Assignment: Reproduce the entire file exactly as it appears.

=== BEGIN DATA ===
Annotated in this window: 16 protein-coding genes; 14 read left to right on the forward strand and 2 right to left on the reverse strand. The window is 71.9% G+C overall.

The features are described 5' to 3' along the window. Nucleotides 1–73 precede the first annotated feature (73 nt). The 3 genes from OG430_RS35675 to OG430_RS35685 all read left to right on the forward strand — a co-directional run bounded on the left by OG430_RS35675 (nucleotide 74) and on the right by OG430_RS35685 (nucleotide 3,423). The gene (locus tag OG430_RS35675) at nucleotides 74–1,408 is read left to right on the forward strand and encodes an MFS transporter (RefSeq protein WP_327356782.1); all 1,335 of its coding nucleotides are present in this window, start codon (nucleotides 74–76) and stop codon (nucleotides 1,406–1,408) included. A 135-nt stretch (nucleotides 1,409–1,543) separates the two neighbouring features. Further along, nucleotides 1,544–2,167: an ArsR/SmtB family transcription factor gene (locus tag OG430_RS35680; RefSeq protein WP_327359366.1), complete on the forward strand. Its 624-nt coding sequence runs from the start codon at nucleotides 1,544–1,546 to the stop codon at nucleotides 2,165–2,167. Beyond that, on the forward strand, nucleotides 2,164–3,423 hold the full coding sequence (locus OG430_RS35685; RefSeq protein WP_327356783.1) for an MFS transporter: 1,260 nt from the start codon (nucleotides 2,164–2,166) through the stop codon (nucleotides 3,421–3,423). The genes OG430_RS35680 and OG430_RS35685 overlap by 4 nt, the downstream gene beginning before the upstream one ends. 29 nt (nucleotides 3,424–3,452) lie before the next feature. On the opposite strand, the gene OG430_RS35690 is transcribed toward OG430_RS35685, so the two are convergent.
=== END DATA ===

Annotated in this window: 16 protein-coding genes; 14 read left to right on the forward strand and 2 right to left on the reverse strand. The window is 71.9% G+C overall.

The features are described 5' to 3' along the window. Nucleotides 1–73 precede the first annotated feature (73 nt). The 3 genes from OG430_RS35675 to OG430_RS35685 all read left to right on the forward strand — a co-directional run bounded on the left by OG430_RS35675 (nucleotide 74) and on the right by OG430_RS35685 (nucleotide 3,423). The gene (locus tag OG430_RS35675) at nucleotides 74–1,408 is read left to right on the forward strand and encodes an MFS transporter (RefSeq protein WP_327356782.1); all 1,335 of its coding nucleotides are present in this window, start codon (nucleotides 74–76) and stop codon (nucleotides 1,406–1,408) included. A 135-nt stretch (nucleotides 1,409–1,543) separates the two neighbouring features. Further along, nucleotides 1,544–2,167: an ArsR/SmtB family transcription factor gene (locus tag OG430_RS35680; RefSeq protein WP_327359366.1), complete on the forward strand. Its 624-nt coding sequence runs from the start codon at nucleotides 1,544–1,546 to the stop codon at nucleotides 2,165–2,167. Beyond that, on the forward strand, nucleotides 2,164–3,423 hold the full coding sequence (locus OG430_RS35685; RefSeq protein WP_327356783.1) for an MFS transporter: 1,260 nt from the start codon (nucleotides 2,164–2,166) through the stop codon (nucleotides 3,421–3,423). The genes OG430_RS35680 and OG430_RS35685 overlap by 4 nt, the downstream gene beginning before the upstream one ends. 29 nt (nucleotides 3,424–3,452) lie before the next feature. On the opposite strand, the gene OG430_RS35690 is transcribed toward OG430_RS35685, so the two are convergent.